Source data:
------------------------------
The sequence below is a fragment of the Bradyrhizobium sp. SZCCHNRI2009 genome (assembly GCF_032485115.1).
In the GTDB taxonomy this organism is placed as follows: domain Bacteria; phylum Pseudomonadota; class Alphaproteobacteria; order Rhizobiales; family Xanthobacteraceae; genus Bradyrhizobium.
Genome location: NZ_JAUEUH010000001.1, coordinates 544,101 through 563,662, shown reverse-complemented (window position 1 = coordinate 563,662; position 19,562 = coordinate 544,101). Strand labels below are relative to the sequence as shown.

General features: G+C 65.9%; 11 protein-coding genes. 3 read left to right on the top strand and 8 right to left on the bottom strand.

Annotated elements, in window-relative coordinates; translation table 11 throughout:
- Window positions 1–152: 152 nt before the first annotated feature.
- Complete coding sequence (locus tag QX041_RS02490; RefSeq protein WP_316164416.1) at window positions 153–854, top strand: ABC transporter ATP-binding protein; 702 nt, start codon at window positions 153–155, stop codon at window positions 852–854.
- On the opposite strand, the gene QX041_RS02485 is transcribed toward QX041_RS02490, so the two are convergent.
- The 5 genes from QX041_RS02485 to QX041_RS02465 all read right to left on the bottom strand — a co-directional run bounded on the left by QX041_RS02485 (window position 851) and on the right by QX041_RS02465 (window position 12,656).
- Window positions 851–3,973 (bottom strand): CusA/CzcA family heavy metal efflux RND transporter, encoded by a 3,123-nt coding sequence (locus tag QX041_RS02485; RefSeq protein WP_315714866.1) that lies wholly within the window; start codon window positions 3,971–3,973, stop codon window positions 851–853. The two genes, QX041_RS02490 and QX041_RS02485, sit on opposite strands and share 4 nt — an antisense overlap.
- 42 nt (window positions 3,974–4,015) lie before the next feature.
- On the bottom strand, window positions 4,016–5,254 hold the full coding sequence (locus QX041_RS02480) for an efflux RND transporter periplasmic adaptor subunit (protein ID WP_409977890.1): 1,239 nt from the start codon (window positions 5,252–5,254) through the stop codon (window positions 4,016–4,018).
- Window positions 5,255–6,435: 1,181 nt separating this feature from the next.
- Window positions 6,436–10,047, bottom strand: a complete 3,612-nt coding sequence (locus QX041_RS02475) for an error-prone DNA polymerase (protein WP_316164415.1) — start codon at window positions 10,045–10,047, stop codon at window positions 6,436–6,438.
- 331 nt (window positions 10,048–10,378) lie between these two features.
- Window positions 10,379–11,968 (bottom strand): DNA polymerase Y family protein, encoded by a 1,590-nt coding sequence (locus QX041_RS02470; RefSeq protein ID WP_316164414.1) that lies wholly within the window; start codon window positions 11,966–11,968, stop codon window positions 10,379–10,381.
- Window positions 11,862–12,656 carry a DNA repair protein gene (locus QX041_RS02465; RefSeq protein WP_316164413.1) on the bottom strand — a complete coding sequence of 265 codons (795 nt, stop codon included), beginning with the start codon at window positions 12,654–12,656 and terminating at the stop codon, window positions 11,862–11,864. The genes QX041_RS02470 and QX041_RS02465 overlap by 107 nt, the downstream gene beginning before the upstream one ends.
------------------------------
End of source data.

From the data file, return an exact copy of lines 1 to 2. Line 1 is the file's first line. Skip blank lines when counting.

The sequence below is a fragment of the Bradyrhizobium sp. SZCCHNRI2009 genome (assembly GCF_032485115.1).
In the GTDB taxonomy this organism is placed as follows: domain Bacteria; phylum Pseudomonadota; class Alphaproteobacteria; order Rhizobiales; family Xanthobacteraceae; genus Bradyrhizobium.